Kim Kardashian and Kanye West weighed in on the debate over #TheDress as the question of whether the dress was blue and black or white and gold took the internet by storm. Courtesy Noel Vasquez / Getty Images via Flickr Creative Commons

Reflecting on #TheDress

It took the internet by storm. Granted, its fame was not unprecedented for cultural memes, but something was different about this phenomenon. People had no control over how they perceived it — their perceptions were totally unadulterated by social and cultural filters, relying solely on how their brains interpreted what their eyes showed them. So, was it blue and black or white and gold?

The “it” in question is the dress that began tearing across social media and in turn practically the entire world wide web, in late February. Rather, the “it” is the horrendously lit, awkwardly framed close-up shot of the striped dress worn by the mother of the bride at a Scottish wedding. The poor composition of the photo made the dress’s coloring rather ambiguous, so viewers either saw a blue and black dress or a white and gold dress, depending on how their eyes and brain made sense of the awkward color balance in the picture.

What is unambiguous is how huge the dress debate became. Both Tumblr, where the image was first posted, and BuzzFeed, which churned out article after article about it, had record traffic due to the image. From there the image spread like digital wildfire along with its hashtag, #TheDress. Sources as diverse as The New York Times and Wired reported on the dress. Yes, BuzzFeed, which publishes cultural backwash and fun quizzes, The New York Times, an international leader in news publication and Wired, a magazine focusing on technology, all ran pieces on the dress. In fact, they ran multiple pieces each where they analyzed and over-analyzed the image to death.

People love to argue about the unimportant — illusions are the epitome of this genre of minutiae. These things fascinate us because they are insurmountable, because they are the result of how our brains are wired. However, such things do not deserve the attention this dress has gotten. The internet is a diverse forum, and when everyone bandwagons onto the same topic and talks about the same banal thing, the internet loses its purpose, which is to be a source of information.

#TheDress may not have crowded out other information, or maybe it did, but the point is more that the Washington Post does not need to publish five articles on the dress, or that the New York Times does not need to quote psychologists to officially remind its readers that everyone’s brains work differently. The New York Times even had its graphics department draw up some examples of what the dress might look like in different lighting. Congress was chiming in on the debate too — perhaps one of the only unpolitical debates it will participate in for the foreseeable future.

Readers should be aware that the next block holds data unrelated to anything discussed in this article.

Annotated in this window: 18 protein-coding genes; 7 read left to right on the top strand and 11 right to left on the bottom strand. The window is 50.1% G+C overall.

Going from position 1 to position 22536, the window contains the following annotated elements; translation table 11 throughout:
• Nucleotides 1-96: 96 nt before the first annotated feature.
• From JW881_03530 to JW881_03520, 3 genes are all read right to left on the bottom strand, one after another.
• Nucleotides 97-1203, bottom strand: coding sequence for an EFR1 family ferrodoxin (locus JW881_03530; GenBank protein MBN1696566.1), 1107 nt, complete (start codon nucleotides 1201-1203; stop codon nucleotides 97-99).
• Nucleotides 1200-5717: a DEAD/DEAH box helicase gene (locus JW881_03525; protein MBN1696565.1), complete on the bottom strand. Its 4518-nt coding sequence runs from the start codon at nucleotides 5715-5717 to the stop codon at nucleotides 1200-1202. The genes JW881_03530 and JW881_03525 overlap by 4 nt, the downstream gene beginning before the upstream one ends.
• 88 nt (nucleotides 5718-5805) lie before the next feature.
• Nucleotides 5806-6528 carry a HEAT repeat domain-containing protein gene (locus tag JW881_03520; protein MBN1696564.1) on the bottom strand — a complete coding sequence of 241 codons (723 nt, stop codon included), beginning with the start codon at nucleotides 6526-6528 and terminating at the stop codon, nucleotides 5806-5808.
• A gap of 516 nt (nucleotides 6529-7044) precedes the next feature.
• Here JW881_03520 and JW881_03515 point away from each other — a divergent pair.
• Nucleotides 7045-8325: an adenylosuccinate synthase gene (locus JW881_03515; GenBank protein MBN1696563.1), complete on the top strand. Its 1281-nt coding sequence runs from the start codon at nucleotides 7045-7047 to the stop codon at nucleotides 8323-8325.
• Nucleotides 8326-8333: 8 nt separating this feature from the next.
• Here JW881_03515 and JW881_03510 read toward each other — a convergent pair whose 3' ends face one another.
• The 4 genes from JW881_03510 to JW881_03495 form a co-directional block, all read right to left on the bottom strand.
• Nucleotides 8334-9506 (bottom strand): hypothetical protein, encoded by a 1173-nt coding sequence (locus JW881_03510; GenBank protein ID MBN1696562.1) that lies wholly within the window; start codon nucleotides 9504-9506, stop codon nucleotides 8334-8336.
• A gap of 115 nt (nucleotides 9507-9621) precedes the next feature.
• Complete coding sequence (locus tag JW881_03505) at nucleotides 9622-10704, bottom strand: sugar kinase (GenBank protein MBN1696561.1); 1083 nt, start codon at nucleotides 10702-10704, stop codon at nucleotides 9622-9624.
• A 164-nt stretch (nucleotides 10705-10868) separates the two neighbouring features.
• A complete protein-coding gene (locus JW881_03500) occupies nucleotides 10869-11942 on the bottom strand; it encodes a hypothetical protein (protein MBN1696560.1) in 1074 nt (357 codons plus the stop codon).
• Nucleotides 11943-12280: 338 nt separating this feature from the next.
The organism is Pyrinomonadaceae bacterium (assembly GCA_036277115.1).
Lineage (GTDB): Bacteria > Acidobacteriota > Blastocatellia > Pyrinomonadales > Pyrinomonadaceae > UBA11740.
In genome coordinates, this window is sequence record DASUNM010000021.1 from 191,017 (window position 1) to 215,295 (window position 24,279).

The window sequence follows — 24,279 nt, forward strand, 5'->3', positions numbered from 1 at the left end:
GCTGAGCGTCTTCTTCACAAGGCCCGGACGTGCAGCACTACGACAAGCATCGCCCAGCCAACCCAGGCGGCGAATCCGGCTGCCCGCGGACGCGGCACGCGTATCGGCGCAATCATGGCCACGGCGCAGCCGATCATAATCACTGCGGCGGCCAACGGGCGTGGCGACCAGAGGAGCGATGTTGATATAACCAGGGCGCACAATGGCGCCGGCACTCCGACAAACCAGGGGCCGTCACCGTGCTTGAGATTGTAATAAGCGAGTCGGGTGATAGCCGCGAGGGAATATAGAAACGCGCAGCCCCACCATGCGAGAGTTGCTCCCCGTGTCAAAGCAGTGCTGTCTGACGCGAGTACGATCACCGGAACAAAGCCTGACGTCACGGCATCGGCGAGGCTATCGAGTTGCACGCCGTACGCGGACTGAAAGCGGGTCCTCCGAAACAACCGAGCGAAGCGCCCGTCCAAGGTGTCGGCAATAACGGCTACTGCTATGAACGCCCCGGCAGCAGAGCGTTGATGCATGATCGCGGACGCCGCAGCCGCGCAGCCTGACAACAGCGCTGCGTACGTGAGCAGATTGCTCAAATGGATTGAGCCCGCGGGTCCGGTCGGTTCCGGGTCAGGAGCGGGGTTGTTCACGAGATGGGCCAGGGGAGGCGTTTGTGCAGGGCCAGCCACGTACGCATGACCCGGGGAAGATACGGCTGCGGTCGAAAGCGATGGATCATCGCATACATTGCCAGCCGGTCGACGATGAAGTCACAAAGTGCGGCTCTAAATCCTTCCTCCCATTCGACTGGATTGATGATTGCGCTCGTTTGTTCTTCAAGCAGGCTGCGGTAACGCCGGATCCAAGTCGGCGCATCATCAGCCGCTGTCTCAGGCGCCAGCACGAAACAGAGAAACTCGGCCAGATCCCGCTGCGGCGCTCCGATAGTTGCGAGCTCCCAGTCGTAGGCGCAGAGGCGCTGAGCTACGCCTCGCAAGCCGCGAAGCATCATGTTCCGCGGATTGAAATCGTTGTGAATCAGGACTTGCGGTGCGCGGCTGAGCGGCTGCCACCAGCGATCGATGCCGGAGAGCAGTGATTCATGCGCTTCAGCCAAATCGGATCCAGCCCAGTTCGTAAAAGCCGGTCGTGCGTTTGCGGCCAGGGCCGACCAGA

Maybe the banality of the debate is what makes it so popular; after all, it is hard to imagine how anyone can become offended by the debate (unless, of course, it gets personal). Enter the Salvation Army, whose South African division published an advertisement in the Cape Town newspaper portraying a beautiful young woman in a white and gold dress and covered in black and blue bruises with the caption “Why is it so hard to see black and blue?” The ad makes several important points.

One point that the ad makes can be to remind people that, while everyone goes head over heels over #TheDress, larger cultural and societal issues, such as (but definitely not exclusively) domestic violence, still exist — issues that, unlike how the brain processes sensory information, can be changed.

Since #TheDress drew everyone in with its gravitational pull, the company behind the dress, Roman Originals, saw the dress become 60 percent of the company’s sales last Friday, according to the New York Times. Celebrities have already been seen wearing the infamous threads in public, with one American Idol contestant wearing the dress during her performance. Of note is that, as opposed to the opulent gowns fussed over by arts critics and tabloid writers at celebrity pageants like the Oscars, this dress is accessible and retails for around 50 pounds ($75.50). The fashion world may pivot as a result of #TheDress’ apparent success, with the internet replacing the runway.

In any case, Hurricane #TheDress has come and gone. She did some damage when she came in but may have done some good for the long run — time will tell. And for those still interested, the dress is officially blue and black.

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